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Decoding the Product Marketer’s Role

A 2016 survey by Glassdoor listed Product Marketing Manager as the #13 top job in the US.

Product Marketing Manager as the #13 top job in the US.

Impressive, right?

If you can’t answer that, don’t worry – most startups, established companies, and even job applicants can’t answer those questions, either.

Sales teams close deals and bring in revenue. Product teams are focused on development. These roles are self-explanatory. But Product Marketing is more complicated and nuanced. Positioned at the intersection of Sales, Marketing, and Product Development, Product Marketing can seem to lack clarity but is expected to be in sync with all three of these areas, building worthwhile product-related strategies.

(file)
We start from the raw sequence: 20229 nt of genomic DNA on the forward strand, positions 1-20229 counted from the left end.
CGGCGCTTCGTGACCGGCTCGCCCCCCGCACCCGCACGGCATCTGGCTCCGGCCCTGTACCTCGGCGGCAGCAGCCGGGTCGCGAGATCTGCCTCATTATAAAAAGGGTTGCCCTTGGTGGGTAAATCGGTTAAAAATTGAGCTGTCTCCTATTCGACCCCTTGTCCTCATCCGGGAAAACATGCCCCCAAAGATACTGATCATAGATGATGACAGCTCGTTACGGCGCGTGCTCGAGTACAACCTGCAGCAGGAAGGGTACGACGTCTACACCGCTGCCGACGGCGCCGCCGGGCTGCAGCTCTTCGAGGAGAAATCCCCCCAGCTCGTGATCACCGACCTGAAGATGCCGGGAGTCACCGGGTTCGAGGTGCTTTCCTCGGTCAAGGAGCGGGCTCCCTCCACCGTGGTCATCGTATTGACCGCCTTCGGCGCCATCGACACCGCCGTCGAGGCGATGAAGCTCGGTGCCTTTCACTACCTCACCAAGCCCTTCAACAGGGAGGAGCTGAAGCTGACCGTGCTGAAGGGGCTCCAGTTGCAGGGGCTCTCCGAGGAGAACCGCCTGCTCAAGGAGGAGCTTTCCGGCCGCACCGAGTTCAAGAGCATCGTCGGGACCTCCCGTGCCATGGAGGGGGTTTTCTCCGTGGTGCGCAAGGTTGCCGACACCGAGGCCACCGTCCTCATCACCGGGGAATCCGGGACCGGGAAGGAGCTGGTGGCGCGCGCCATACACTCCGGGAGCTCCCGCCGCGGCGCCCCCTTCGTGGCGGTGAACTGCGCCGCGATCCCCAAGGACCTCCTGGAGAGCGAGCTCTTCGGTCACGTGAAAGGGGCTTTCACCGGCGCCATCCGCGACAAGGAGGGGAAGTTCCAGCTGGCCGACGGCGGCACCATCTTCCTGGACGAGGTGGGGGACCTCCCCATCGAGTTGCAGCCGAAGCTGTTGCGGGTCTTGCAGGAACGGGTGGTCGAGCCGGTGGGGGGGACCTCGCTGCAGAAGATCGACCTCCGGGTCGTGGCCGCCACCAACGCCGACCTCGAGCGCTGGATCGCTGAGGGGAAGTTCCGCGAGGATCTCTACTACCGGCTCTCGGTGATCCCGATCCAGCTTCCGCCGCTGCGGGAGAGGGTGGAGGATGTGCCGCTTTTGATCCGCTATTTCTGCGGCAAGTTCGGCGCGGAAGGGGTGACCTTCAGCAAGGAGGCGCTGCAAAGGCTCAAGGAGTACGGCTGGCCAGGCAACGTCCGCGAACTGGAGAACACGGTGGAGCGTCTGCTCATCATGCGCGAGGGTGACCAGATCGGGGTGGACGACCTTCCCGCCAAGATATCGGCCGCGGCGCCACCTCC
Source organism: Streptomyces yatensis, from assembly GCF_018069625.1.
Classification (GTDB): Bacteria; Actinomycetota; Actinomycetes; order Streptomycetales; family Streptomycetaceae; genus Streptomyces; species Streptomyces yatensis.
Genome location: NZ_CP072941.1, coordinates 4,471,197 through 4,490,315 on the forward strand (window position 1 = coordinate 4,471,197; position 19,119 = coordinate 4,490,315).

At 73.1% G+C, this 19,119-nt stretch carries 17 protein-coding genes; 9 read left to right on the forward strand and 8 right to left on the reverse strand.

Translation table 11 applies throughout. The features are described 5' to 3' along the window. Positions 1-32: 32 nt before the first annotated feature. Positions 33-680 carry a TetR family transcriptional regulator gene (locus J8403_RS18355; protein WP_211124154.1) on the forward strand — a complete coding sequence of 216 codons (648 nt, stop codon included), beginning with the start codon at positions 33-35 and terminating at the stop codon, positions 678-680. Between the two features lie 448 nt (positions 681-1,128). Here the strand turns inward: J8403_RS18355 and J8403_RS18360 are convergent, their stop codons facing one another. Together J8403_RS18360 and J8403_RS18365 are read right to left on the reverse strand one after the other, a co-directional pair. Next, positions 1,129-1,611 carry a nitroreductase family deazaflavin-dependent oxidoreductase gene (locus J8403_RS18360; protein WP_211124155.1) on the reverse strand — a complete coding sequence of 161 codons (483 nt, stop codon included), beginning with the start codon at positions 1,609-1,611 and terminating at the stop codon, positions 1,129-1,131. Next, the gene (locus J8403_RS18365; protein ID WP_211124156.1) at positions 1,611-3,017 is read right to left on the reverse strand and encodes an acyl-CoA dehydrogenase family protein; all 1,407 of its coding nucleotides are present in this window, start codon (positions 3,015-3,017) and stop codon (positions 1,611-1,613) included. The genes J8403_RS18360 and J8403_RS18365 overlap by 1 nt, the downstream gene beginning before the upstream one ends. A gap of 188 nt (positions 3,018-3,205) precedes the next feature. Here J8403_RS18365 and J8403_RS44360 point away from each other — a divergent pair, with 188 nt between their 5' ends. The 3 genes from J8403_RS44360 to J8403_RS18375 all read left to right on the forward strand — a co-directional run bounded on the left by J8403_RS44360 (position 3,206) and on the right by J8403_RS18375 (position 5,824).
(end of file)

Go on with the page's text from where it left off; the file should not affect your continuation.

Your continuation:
Product Marketing is a unique role that calls for a clear definition and action plan to prevent tasks and responsibilities from falling through the cracks due to overlap with other areas.

With so much ambiguity surrounding this role, it’s time that we address what Product Marketing is, what to expect of a Product Marketer in your company, when to hire one, and how to dissect their core responsibilities.

What is Product Marketing, Anyway?

Product Marketing has been difficult to define from the very start. Here’s how Wikipedia used to define it: